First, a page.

Russia Fears Effects of Asia Crisis
By Daniel Williams
For the second time in two months, the central bank last week raised interest rates on treasury bills to keep skittish investors from fleeing the market. Russia issues the bills to cover chronic budget deficits.
Government officials scrambled to assure the public that no major government shake-ups are planned, in hopes that a picture of stability will calm investors and savers who rapidly are converting rubles into dollars.
Since Jan. 1, Russia's thinly traded stock market has dropped 33 percent, falling to about its level a year ago when a long run of rising prices began.
Interest rates climbed to 42 percent last week, up from about 20 percent four months ago, making borrowing more expensive for government and businesses.
Economists wonder whether Russia might not soon be a crisis spot. "The short list is Russia and Brazil," said Rudy Dornbusch, an economist at Massachusetts Institute of Technology, who was attending last week's World Economic Forum in Davos, Switzerland.
In any event, stopgap solutions designed to calm investors and protect the ruble create problems of their own, observers say, especially for a government that is promising economic expansion. Although the increase in interest rates keeps the government afloat, it reduces chances that Russia's economy will grow after having bottomed out in 1997.
Late last year, Russian officials expressed confidence that cheap money would mean the creation of new enterprises. Now, however, higher interest rates make borrowing more expensive for private industry and encourage banks to loan to the government rather than business.
Russia's problems began with the turmoil in Asia, when sharp declines in markets and currency values apparently prompted many investors to reject Russia as a sound place for their money as well. Fundamental problems in Russia's management of the economy also contribute to the uncertainty -- in particular, overspending and insufficient tax collection.
"I think we are worried that financial markets and the international community are getting tired of declarations and want to see real action," said Gunnar Tersman, an analyst with the Russian-European Center for Economic Policy.
Government officials say the solution to tax collection lies in the passage of a long-stalled tax reform bill to simplify payments and reduce rates. After dawdling for a year, the Federal Assembly, Russia's parliament, is to take up the issue next month. The new system would come into effect in 1999 at the earliest.
In the meantime, the tax bureau is trying to increase collections. Last year, between 50 percent and 60 percent of taxes was collected. This year, the government has launched a public relations campaign to encourage payment. In one television spot, a naked man sits at the edge of his bed with a worried look on his face. His wife peers at him anxiously from under the sheets.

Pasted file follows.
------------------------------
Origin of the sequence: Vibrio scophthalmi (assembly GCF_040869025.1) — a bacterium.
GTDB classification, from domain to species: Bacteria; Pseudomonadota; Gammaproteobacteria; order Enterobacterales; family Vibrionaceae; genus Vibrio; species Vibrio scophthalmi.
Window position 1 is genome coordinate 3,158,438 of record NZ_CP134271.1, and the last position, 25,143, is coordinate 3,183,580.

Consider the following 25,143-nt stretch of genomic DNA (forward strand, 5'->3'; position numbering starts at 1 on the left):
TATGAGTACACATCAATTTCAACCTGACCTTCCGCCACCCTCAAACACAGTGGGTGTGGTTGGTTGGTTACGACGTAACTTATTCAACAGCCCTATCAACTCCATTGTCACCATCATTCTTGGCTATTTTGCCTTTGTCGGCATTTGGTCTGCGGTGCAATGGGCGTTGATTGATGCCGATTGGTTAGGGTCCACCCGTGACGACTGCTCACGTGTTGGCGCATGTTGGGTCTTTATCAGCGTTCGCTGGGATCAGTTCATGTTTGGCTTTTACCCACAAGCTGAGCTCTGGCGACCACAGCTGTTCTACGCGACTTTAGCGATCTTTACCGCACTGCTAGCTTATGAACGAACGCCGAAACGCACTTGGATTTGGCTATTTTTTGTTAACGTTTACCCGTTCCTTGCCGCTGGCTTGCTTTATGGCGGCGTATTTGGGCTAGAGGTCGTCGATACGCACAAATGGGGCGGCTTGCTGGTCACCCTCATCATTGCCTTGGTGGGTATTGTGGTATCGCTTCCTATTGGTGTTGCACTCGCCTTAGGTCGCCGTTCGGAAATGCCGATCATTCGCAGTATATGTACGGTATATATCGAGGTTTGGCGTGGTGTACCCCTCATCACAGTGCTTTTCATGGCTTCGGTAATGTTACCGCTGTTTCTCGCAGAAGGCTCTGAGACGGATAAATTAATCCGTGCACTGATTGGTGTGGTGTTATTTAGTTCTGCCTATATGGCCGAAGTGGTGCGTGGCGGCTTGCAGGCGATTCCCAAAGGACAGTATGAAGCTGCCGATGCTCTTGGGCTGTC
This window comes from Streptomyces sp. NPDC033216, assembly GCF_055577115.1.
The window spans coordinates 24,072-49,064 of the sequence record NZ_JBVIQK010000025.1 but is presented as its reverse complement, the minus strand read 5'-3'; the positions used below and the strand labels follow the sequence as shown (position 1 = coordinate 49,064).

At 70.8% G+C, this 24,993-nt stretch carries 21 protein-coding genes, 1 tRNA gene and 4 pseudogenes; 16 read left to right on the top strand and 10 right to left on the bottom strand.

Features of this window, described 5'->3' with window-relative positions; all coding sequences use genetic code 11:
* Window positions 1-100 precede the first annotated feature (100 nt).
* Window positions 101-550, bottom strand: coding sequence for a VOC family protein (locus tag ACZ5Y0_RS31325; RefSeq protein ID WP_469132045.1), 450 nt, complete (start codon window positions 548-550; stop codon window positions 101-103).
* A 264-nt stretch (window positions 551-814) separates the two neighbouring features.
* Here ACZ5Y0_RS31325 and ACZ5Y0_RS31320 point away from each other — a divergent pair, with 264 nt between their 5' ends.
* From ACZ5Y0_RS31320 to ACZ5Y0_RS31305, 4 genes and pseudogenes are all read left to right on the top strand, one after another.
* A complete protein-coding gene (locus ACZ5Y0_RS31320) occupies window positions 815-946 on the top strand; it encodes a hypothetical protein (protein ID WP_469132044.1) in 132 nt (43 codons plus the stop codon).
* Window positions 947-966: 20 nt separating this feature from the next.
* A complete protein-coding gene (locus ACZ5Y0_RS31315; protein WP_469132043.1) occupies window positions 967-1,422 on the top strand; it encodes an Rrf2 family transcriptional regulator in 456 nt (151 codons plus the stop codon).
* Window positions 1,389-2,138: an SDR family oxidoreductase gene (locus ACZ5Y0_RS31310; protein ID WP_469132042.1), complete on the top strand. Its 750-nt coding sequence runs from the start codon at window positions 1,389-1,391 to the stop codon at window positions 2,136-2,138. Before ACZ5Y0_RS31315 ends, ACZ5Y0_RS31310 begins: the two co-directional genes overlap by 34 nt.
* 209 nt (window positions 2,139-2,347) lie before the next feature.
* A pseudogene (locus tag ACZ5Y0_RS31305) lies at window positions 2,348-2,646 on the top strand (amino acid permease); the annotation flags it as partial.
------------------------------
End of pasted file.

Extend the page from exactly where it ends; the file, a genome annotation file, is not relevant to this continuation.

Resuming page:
"Lost the urge due to nerves?" a narrator asks. "Pay your taxes."
There is no set budget for this year. The Federal Assembly failed to approve a spending measure by the end of last year, and it is unclear when such a measure will be passed. In the meantime, the government is operating at 1997 budget levels, when the deficit was a hefty 7 percent of the gross national product.
"From a strategic perspective, the critical issue is the budget, the size of the deficit and tax collection," Sergei Dubinin, chairman of the Central Bank of the Russian Federation, said last week.
First Deputy Prime Minister Anatoly Chubais, long regarded as the government's chief economic overseer, predicts that Russia's economy will grow by at least 2 percent. "I really believe that . . . despite all the market problems of Asia, we'll see a strengthening of the economy of Russia," said Chubais, who was also in Davos.
No one knows if Chubais will be around to see the outcome: Rumors of his ouster have circulated for weeks.
Chubais has tried to present himself as an anti-monopolist and a proponent of fair play in business, seeking to end sweetheart deals between business and government.
His rivals criticize him for hypocrisy, noting he designed most of the sweetheart deals -- although they themselves seem uninterested in promoting legal reforms.
Yeltsin has said that Prime Minister Viktor Chernomyrdin will stay on but that one or two of his ministers might go. Today, Chubais tried to indicate that his job was not threatened. "Radical changes are unlikely," he said.
© Copyright 1998 The Washington Post Company